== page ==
The authors concluded that the necessity of thora-cotomy is doubtful in some patients in whom the pulmonary histology is likely to be necrosis (ie, necrosis at RPLND and teratoma-negative primary tumor). Given the strong predictive value of the RPLND histology, the authors also recommended that RPLND be performed before thora-cotomy is considered. The above studies from Tognini and colleagues [25] and Steyerberg and colleagues [26] suggest that necrosis at RPLND in a subset of patients may be predictive enough to preclude thoracotomy. Moreover, using a logistic regression model with multiple variables may better predict which patients benefit from close follow-up rather than resection. It seems evident that despite the above compelling data, however, no regression model or set of variables can perfectly predict thoracic histology. We still advocate the resection of all residual disease in the thorax to ensure that no viable tumor or teratoma remains in situ.

Residual disease at other sites

There is a paucity of data comparing residual RPLND histology with histology at non-retro-peritoneal sites other than the thorax. In a report of 16 patients who had residual neck masses, histologic discordance was seen in 7 (44%) patients [27]. Rivoire and colleagues [28] reviewed 37 patients who underwent liver resection after chemotherapy for GCT. Twenty-seven of the patients had additional synchronous abdominal resections, 20 of which were RPLND. Eleven of the 27 (41%) patients demonstrated histologic discordance of the two sites. Six of these 11 individuals had the more adverse histology in the liver. These discordance rates further support the rationale for resecting all sites of residual disease if technically feasible. Table 1 summarizes the histo-logic discordance between postchemotherapy RPLND and non-retroperitoneal residual masses.

A small proportion of men presenting with advanced, life-threatening testicular cancer may be treated with platinum-based chemotherapy before radical orchiectomy. After the appropriate course of primary systemic chemotherapy, these patients subsequently undergo delayed orchiectomy. Because this is a rare clinical scenario, there is a paucity of data on the effect of chemotherapy on the primary tumor. There are, however, a few studies examining the histology of orchiectomy specimens after chemotherapy and the histologic concordance of the testicular primary with other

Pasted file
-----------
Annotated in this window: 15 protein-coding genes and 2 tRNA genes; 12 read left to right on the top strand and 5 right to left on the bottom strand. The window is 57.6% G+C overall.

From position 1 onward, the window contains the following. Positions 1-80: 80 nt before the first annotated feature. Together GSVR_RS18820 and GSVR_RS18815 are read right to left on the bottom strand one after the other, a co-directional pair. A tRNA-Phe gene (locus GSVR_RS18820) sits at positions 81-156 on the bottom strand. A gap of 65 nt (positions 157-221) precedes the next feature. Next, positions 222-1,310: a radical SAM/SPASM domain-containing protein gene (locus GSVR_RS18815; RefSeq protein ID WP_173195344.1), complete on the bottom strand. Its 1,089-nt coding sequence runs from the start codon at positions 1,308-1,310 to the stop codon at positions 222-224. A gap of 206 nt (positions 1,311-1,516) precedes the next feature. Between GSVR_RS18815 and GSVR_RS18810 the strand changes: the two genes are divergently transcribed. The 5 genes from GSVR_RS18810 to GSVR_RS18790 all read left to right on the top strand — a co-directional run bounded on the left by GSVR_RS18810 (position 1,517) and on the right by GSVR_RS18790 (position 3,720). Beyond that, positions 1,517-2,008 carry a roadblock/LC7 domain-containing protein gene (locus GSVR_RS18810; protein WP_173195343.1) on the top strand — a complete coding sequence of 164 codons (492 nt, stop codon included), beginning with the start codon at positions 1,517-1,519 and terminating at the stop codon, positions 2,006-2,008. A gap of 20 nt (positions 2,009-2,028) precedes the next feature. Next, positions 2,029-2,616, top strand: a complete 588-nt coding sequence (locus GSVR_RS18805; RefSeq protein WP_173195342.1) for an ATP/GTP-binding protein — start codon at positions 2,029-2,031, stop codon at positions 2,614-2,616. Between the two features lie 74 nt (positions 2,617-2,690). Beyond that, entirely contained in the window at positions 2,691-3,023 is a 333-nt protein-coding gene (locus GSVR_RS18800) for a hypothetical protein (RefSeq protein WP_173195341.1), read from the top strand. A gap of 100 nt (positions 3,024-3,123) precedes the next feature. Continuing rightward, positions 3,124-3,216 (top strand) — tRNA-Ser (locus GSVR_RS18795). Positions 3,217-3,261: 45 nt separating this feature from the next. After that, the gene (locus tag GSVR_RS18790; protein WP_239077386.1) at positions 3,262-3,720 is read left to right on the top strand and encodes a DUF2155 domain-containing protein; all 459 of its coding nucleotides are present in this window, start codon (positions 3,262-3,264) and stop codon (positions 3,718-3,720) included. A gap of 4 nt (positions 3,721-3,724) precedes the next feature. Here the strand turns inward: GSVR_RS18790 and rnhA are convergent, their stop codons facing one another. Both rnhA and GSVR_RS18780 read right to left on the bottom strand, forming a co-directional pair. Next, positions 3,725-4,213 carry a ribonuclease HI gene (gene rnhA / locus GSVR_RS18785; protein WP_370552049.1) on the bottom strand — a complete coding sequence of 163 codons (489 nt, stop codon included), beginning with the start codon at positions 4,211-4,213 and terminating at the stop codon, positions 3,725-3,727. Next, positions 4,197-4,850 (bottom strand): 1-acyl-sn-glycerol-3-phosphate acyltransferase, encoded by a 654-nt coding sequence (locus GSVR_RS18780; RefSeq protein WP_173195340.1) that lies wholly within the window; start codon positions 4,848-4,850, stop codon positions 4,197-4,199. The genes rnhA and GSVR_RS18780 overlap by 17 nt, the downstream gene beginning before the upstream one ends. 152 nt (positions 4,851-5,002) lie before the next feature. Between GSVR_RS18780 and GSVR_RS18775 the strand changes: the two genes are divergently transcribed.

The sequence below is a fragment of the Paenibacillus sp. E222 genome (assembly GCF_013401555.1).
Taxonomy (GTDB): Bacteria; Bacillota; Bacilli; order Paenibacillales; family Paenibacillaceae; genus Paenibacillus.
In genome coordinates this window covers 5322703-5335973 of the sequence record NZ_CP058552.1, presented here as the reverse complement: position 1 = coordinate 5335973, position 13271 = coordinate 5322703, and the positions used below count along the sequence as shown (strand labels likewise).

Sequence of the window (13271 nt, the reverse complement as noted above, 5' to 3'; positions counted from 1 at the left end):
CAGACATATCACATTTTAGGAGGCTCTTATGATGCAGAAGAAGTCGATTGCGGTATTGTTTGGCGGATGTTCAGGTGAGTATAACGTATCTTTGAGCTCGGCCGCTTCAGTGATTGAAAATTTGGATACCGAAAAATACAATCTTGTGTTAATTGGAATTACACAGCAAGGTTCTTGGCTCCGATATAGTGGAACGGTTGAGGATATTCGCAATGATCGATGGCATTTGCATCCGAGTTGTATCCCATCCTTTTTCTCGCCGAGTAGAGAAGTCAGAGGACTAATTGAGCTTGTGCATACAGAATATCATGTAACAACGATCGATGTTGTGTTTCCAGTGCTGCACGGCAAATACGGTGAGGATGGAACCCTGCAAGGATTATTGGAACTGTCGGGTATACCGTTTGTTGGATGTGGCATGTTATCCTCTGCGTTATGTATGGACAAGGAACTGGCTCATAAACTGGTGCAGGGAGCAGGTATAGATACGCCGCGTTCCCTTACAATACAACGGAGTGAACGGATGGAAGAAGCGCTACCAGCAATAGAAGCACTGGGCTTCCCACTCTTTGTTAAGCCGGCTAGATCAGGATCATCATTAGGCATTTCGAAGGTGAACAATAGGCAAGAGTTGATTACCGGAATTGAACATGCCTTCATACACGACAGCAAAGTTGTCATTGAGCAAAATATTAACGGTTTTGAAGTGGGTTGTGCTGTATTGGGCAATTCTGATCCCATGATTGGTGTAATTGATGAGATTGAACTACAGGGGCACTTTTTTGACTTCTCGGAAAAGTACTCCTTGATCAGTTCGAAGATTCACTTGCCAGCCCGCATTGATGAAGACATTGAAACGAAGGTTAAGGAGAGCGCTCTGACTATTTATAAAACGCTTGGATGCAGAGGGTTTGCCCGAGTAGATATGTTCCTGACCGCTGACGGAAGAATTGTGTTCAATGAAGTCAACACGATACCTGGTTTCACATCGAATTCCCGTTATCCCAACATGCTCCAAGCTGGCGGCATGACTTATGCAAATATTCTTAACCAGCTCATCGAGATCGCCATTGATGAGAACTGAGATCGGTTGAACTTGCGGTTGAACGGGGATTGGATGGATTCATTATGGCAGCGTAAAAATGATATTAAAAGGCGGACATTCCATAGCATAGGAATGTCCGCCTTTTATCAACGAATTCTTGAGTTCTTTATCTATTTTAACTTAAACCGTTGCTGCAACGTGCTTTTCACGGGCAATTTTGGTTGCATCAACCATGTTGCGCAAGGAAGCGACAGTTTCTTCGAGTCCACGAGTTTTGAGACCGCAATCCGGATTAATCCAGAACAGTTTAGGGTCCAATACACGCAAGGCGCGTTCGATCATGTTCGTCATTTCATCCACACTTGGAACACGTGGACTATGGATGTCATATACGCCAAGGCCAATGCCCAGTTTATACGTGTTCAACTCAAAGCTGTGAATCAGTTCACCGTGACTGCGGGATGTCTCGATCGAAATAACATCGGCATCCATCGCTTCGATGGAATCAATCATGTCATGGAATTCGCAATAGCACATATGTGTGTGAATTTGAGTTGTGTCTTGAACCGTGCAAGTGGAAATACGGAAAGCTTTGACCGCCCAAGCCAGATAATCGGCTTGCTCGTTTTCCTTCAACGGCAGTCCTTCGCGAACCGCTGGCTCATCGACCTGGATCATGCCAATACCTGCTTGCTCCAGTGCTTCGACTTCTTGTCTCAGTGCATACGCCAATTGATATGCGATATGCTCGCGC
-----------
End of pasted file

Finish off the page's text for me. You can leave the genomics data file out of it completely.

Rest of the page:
Table 1

Histologic discordance between retroperitoneal and non-retroperitoneal postchemotherapy residual masses

Table 1

Histologic discordance between retroperitoneal and non-retroperitoneal postchemotherapy residual masses

Source, year

patients % Discordance

Mandelbaum et al, 1983 [23]



Donohue et al, 1987 [6]



Tiffany et al, 1986 [24]



Qvist et al, 1991 [19]



Brenner et al, 1996 [20]



Hartmann et al, 1997 [18]



Gels et al, 1997 [21]



Mohseni et al, 2002 [27]



McGuire et al, 2003 [17]



postchemotherapy sites of disease. One of the largest studies on this topic from Indiana University examined 160 patients who underwent postchemotherapy orchiectomy and RPLND [29]. They found teratoma in 31% and viable GCT in 25% of the orchiectomy specimens. Of the patients who had viable GCT in the testis after chemotherapy, 42.5% demonstrated a complete response (necrosis/scar) in the RPLND specimen. Moreover, there was less than 50% histologic concordance between the testicular and RPLND specimens. These results confirm that, like residual disease at other sites, postchemotherapy orchi-ectomy is indicated regardless of the response to chemotherapy at metastatic sites.

The management of brain metastases has traditionally been recognized as a separate clinical entity. The blood-brain barrier and cerebral edema are unique features of intracranial GCT, and the major concern has been the ability to obtain cytotoxic levels of chemotherapeutic drugs in the brain. Prognosis is based on the features of brain involvement. Mahalati and colleagues [30] and Spears and colleagues [31] have divided patients into three groups: (1) brain metastases at presentation, (2) isolated relapses in the brain, and (3) brain metastases with progressive disease. Oftentimes, residual intracranial disease is managed with a multimodality approach, including surgery, radiotherapy, and additional chemotherapy. Ma-halati and colleagues [30] reviewed their experience of 11 patients who had nonseminomatous GCT brain metastases. Patients were divided into the three groups described above. Four of 5 patients in group 1 were still alive (mean follow-up 13 months, range 3-47 months). Three of 5 patients in group 1 received chemotherapy, craniotomy, and radiotherapy. Radiation therapy was given to those who had viable GCT in the specimen.

The authors concluded that surgery was indicated for single residual brain lesions amenable to resection in patients in groups 1 and 2. Surgery was not performed for patients who had multiple brain metastases and progressive disease.